* Gladstone coal stockpiles under 1 mln tonnes
* Coal supplies unlikely to arrive for another week
(Adds details, context)
By Rebekah Kebede
PERTH, Dec 31 Torrential rains and flooding
are set to cut rail supplies of coal for another week from
inland mines to Australia's third-largest coal export terminal
Gladstone, forcing the port to run down already-depleted
"With the coal supply chain stopped due to the extensive
flooding in the area, we are only able to load from our
stockpiles," Gladstone Port Corp Chief Executive Craig Walker
said in a statement.
Current stockpiles at the terminal are under 1 million
tonnes, about a one week supply. Walker said he expected the
coal haulage rail lines from Blackwater and Moura into the
port to be closed for another week.
Recurring downpours and flooding in Queensland state have
disrupted coal production and transport, hitting Australia's
$51 billion a year coal industry.
Coal mines with an annual production capacity of more than
90 million tonnes -- about 35 percent of Australia's estimated
259 million tonnes of coal exports in 2009 -- are under force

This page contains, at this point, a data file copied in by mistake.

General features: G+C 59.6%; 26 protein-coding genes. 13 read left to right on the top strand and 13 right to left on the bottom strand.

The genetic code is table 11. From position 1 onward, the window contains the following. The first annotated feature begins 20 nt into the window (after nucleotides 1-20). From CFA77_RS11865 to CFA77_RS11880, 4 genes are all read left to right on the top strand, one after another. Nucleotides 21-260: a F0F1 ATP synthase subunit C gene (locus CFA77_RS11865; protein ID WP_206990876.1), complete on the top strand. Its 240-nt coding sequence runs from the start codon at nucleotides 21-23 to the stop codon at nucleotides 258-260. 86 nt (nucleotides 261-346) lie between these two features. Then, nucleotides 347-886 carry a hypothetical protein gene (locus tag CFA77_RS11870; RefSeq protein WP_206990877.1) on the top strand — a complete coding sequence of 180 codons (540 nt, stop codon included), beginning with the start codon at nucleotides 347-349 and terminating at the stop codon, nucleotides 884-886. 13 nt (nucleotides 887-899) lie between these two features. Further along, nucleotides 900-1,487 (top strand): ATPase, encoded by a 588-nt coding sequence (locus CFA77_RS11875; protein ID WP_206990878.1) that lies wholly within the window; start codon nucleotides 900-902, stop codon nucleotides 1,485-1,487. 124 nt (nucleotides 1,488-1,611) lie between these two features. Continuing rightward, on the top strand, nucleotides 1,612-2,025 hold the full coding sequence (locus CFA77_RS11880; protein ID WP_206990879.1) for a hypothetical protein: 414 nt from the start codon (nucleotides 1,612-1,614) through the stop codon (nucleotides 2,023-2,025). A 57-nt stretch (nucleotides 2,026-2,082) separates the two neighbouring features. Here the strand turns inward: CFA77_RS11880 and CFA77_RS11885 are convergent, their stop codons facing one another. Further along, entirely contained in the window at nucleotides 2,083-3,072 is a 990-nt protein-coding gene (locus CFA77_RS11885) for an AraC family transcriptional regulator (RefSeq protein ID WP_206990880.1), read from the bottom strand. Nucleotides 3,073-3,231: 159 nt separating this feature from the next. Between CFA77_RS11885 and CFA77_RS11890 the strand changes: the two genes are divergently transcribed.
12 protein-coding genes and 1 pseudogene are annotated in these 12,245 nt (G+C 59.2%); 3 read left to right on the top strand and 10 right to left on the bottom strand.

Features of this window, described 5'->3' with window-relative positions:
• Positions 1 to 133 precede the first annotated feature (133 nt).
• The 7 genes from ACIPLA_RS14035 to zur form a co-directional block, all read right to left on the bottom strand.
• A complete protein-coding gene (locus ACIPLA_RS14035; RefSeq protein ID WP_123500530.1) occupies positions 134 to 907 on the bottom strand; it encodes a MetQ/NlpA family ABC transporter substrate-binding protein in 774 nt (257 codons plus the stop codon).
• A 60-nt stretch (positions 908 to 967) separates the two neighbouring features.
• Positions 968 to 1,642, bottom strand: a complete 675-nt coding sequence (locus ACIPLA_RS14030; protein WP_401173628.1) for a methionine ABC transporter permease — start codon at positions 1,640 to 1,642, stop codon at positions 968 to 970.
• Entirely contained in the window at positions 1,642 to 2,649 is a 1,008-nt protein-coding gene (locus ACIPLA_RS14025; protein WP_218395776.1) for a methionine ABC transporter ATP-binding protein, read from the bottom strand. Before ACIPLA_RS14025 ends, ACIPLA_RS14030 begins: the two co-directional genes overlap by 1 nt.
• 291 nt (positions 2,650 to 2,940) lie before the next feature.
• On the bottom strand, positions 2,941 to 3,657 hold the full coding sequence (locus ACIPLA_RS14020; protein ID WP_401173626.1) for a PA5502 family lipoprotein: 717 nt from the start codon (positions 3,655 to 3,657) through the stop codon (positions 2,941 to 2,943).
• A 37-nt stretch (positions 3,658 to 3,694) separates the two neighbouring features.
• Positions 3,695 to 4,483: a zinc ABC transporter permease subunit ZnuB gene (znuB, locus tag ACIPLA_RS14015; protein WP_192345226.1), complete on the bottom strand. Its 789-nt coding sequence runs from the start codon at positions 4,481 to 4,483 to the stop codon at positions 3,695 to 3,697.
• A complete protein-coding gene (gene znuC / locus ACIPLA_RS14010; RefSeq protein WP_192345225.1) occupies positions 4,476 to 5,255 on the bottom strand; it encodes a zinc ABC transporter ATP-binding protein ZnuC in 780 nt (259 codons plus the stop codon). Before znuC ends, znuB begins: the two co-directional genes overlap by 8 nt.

More than half a dozen miners have declared force majeure
on deliveries, including Anglo American Metallurgical Coal
, BHP Billiton , Rio Tinto , Macarthur
Coal , Xstrata , Vale and Cockatoo
Coal . [ID:nL3E6N902I]
Companies typically declare force majeure when they cannot
honour legal contracts due to unforeseen acts beyond their
In a sign of possible recovery from the floods, Dalrymple
Bay Coal Terminal, located at the world's largest coal export
port of Hay Point, will restart export shipments on Saturday
after it ran out of coal stockpiles for export earlier in the
week due to the heavy rains and flooding.
Dalrymple Bay expects coal supplies to begin arriving by
rail from inland mines late Friday night, allowing the
terminal to begin loading coal, said general operations
manager Greg Smith.
Australia is the world's biggest exporter of coking coal
used for steel-making and accounts for about two-thirds of
global trade. The nation also accounts for about 20 percent of
thermal coal exports worldwide, making it the second-biggest
exporter of the coal used for power generation after Indonesia.
The country's unusually wet spring and early summer have
already pushed both coking coal and thermal prices sharply
higher and tight markets are keeping a close eye on further
Queensland produces mostly coking coal which is exported
to be used in steel-making, but some mines also produce
thermal coal. Queensland's ports currently have an annual coal
export capacity of 225 million tonnes.
Earlier this month, the Australian Bureau of Agricultural
and Resource Economics and Sciences forecast that Australia's
metallurgical coal exports will climb 2 percent for 2010/11
despite the rains, but cut its production forecast for coking
coal by 7.3 million tonnes. [ID:nSDYDNE6NP]
(Reporting by Rebekah Kebede; Editing by Manash Goswami)